Jump to content
|Topic||Stats||Last action by|
|Virtual telecom operators business nears reality||
|How was this glass effect created?||
|Malaysia Airlines 'loses contact with plane'||
|The Big Wrestling Thread!||
|Titanfall Has Dropped (PC) - Impressions?||
Posted 03 December 2012 - 20:41
Posted 03 December 2012 - 20:45
uh, no, low temperature cooking over long time will keep all the natural juices in the meat, be it turkey, chicken, beef, anything.
Posted 03 December 2012 - 20:49
Posted 03 December 2012 - 21:08
Actually it has been proven many times that searing doesn't keep the liquids in. (search on google for proof) It does however provide a very tasty maillard reaction.
Actually that method reduces moisture and flavor. The only way to maintain moisture and flavor in meat is to provide adequate derict heat to the surface to create a barrier that prevents the escape of liquids. Pan searing, frying, etc are all ways. You don't even know what turkey really tastes like until you've had it this way.
The same people that create some of the most unhealthy menu options in any Restaurant in America. Bangers and Mash? Fish & Chips? Pudding? The organic and health foods markets were popularized in America, not Europe.
Posted 03 December 2012 - 21:11
It keeps it in better than high temp baking, but not like searing, be it a grill, a pan, 400 degree oil, what have you.
With all that said, you might be right and it might be delicious to eat turkey this way. But putting an entire turkey in a big frying pan is just not something that would ever get in my head.
Posted 03 December 2012 - 21:17
Posted 03 December 2012 - 21:19
You need to listen to some actual cooks and not TV cooks, searing does NOT keep in any juices.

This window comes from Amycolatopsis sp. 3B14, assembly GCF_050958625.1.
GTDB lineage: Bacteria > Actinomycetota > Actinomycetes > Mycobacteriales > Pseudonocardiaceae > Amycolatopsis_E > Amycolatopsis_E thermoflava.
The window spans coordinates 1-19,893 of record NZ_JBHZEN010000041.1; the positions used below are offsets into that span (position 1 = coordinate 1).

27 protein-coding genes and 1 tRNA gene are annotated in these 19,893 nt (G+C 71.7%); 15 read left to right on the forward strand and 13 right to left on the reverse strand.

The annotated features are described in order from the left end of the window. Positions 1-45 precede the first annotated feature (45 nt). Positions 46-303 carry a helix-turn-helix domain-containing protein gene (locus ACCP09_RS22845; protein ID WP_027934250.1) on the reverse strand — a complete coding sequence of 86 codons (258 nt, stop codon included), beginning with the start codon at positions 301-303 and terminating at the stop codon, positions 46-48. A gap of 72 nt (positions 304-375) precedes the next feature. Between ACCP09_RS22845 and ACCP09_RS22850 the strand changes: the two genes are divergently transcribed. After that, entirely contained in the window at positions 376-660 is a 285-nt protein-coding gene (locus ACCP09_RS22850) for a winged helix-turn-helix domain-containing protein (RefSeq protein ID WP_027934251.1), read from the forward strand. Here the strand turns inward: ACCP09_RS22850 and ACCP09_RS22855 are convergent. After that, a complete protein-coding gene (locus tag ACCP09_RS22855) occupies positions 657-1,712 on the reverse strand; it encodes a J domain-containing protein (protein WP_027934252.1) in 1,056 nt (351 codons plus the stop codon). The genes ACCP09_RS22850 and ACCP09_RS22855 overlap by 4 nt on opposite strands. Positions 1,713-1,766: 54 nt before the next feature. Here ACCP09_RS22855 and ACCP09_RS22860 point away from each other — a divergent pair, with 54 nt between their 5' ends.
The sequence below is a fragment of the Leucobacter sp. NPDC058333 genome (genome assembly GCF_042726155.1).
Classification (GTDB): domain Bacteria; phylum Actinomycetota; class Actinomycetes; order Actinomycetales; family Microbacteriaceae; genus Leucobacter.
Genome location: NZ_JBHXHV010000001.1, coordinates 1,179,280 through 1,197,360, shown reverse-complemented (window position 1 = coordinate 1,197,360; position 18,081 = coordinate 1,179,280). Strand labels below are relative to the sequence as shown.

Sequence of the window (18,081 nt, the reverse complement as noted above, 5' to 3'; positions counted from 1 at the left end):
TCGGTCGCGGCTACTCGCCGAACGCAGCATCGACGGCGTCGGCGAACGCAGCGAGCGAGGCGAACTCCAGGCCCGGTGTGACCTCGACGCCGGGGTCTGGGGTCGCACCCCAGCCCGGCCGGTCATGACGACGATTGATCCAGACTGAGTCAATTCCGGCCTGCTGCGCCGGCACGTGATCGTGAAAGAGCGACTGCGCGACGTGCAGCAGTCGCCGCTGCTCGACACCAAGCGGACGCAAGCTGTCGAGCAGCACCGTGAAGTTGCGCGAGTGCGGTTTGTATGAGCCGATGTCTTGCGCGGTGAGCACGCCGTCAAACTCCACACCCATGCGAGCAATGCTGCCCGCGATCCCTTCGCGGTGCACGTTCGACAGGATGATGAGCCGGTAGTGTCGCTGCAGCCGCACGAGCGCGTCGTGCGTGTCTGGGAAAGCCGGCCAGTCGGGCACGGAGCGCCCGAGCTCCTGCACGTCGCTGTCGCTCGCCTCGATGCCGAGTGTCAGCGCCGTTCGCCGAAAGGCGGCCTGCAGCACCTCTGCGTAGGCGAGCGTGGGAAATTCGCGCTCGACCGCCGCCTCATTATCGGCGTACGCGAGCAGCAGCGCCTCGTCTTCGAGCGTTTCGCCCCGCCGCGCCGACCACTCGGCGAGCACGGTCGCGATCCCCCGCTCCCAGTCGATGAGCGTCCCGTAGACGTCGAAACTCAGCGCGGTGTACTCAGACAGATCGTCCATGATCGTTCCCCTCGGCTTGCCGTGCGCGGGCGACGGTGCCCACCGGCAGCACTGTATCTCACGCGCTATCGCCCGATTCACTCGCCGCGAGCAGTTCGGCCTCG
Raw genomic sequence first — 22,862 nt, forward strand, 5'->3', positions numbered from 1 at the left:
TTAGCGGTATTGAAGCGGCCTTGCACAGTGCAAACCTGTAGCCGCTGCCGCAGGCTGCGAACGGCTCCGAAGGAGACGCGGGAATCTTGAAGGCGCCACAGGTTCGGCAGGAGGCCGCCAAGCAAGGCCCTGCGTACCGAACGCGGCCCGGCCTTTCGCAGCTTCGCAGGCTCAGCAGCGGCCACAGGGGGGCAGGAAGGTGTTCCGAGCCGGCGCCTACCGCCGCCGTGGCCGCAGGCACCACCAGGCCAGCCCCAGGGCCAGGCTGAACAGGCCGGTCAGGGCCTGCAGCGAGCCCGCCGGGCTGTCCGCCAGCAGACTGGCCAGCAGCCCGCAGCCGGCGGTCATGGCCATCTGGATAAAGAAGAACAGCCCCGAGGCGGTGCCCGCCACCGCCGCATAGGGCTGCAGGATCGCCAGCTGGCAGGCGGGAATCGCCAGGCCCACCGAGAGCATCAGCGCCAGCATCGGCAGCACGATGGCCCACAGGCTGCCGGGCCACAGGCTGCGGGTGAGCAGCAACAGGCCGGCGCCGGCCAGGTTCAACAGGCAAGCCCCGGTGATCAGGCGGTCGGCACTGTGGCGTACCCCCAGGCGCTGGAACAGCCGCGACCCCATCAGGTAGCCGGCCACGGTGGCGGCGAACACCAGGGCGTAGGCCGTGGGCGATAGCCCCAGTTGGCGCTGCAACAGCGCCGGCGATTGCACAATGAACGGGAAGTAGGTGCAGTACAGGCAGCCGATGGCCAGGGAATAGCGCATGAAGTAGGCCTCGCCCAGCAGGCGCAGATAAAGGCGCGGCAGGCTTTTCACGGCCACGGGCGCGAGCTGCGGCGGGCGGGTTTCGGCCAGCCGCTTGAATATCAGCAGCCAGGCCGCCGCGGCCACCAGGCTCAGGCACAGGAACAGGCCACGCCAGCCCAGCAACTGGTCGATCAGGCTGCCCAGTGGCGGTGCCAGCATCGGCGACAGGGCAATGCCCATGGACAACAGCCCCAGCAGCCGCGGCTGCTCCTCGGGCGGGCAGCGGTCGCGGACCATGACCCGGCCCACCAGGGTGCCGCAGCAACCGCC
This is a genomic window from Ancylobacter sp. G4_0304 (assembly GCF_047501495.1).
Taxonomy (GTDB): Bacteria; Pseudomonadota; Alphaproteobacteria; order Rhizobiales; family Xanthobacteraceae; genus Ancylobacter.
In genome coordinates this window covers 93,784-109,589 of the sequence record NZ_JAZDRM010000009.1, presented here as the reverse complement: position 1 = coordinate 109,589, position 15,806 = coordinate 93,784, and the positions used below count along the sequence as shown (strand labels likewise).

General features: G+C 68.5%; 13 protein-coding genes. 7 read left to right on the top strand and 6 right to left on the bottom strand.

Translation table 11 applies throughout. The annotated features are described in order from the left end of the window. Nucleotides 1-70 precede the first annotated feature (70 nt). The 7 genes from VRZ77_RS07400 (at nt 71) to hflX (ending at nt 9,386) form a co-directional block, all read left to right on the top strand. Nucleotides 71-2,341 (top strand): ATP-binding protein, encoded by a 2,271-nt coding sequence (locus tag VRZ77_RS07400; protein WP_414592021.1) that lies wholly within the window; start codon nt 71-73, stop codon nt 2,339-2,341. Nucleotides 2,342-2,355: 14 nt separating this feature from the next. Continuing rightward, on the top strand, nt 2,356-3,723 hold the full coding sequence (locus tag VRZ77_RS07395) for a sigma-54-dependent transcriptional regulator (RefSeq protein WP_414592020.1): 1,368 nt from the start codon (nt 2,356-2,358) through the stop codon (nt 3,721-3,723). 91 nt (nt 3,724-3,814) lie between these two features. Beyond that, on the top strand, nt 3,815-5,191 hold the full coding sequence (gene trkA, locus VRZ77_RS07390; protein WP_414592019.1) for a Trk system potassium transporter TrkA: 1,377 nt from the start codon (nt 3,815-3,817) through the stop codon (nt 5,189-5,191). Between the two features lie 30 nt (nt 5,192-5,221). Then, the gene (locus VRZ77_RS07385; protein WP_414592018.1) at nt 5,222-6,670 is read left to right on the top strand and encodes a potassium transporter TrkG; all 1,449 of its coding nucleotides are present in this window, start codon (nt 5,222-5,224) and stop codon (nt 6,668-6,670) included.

the usual argument is that searing closes the pores, but of course, meat doesn't have pores, and if searing closes the so called pores, then why is juices bubbling out the top the sign that you're done... because it's not doing it. searing only has the purpose of making the meat look more appetizing. searing however dries out the meat.
Posted 03 December 2012 - 21:25
Correct. I'm glad some people don't believe the searing myth. Alton Brown (on the Food Network) did a moisture study and searing the meat definitely took away more moisture. Searing simply adds flavor in the form of char. Nothing more, nothing less.
Posted 03 December 2012 - 22:17
Very true, and this is another misconception. Frying or searing don't seal in juices, but they help with browning and getting a great texture. That's why I like to flash fry to add the final touch when cooking some meats. Frying is definitely one of the most misunderstood methods of cooking.
Then again, most people massively overcook their food regardless of the method resulting in dry meat. I almost can't stand eating a steak I didn't cook these days.
Posted 03 December 2012 - 22:34
Posted 03 December 2012 - 22:39
there was clearly too much oil in that one as it overflowed immediately
This video is even crazier...
And never had a deep fried turkey, but I would like to try one, hear they are amazing.